"Film critic Taylor's first collection brings together a wondrous set of essays on 1970s American B-movies. The decade is known for classics such as The Godfather and Taxi Driver, but Taylor has chosen to highlight the pleasures of lesser-known films. . . . His essays are consistently illuminating and the reader comes away with a strong desire to track down the films he praises." - Publishers Weekly
"An interesting and frequently surprising look at a vibrant era in American film history." - Booklist
"Charles Taylor's first collection of film essays exudes energy, persuasiveness and a deep knowledge and love for movies and pop culture. He writes with a passion and unbridled enthusiasm that rivals Pauline Kael . . . Opening Wednesday is an intelligent, opinionated and fascinating introduction to some great lower-profile 1970s films. Film buffs will find Taylor's guide illuminating and indispensable." - Shelf Awareness
[Taylor] is an excellent writer with a broad knowledge of cinema and this is an important book. - LeonardMaltin.com
"Hugely entertaining and wise . . . [An] honest and brilliant critic rearranging what people ought to know about movies in an era when machines do most of the knowing." - The Buffalo News, Editor's Choice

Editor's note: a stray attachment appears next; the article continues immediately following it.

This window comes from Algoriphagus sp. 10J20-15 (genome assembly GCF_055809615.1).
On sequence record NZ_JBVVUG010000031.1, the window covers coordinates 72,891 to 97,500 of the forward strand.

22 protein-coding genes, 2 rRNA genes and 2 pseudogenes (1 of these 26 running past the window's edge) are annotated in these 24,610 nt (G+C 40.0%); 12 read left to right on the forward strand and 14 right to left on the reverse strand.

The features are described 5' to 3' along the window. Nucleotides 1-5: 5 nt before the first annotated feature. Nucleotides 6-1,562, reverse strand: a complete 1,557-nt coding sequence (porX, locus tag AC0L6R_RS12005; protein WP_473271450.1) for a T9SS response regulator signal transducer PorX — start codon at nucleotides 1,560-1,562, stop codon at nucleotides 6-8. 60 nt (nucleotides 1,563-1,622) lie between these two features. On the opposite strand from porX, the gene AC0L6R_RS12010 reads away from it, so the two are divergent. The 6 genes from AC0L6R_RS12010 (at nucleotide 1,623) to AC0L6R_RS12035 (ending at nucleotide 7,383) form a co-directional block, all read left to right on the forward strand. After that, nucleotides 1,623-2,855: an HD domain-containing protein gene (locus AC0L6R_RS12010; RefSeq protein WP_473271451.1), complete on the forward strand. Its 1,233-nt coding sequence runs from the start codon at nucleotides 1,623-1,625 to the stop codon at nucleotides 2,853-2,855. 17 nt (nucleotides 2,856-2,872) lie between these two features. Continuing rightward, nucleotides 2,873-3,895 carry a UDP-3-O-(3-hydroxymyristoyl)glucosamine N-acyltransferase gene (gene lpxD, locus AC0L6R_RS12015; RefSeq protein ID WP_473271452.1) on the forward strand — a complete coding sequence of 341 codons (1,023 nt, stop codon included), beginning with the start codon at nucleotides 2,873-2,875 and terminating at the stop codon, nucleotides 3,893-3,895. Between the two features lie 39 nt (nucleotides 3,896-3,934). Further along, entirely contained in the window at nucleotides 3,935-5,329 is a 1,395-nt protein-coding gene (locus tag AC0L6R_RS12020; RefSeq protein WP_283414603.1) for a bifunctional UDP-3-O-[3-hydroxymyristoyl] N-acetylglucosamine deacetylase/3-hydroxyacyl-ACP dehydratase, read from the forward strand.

"Film critic Taylor revisits the B movies of the 1970s and makes a passionate case for their 'grungy, visceral appeal.' Among his favorites: the blaxploitation flicks Foxy Brown and Coffy with Pam Grier, Sam Peckinpah’s critical bomb Bring Me the Head of Alfredo Garcia and the 'sleazy urban chic' of Eyes of Laura Mars with Faye Dunaway." - Newsday
"A loving look at some forgotten gems and the power of moviemaking that can often be ignored." - IndieWire
"Taylor may be at his best when he looks at those '70s movies that don't fit into any easily defined genre . . . [He] has a singular voice, and that's part of the fun." - Newark Star-Ledger
"An influential and compulsively readable film critic . . . He called it like he saw it, often employing the sorts of provocative turns of phrase that spark arguments in parking lots . . . Such vivid commentary affords readers a pathway into movies." - Slant Magazine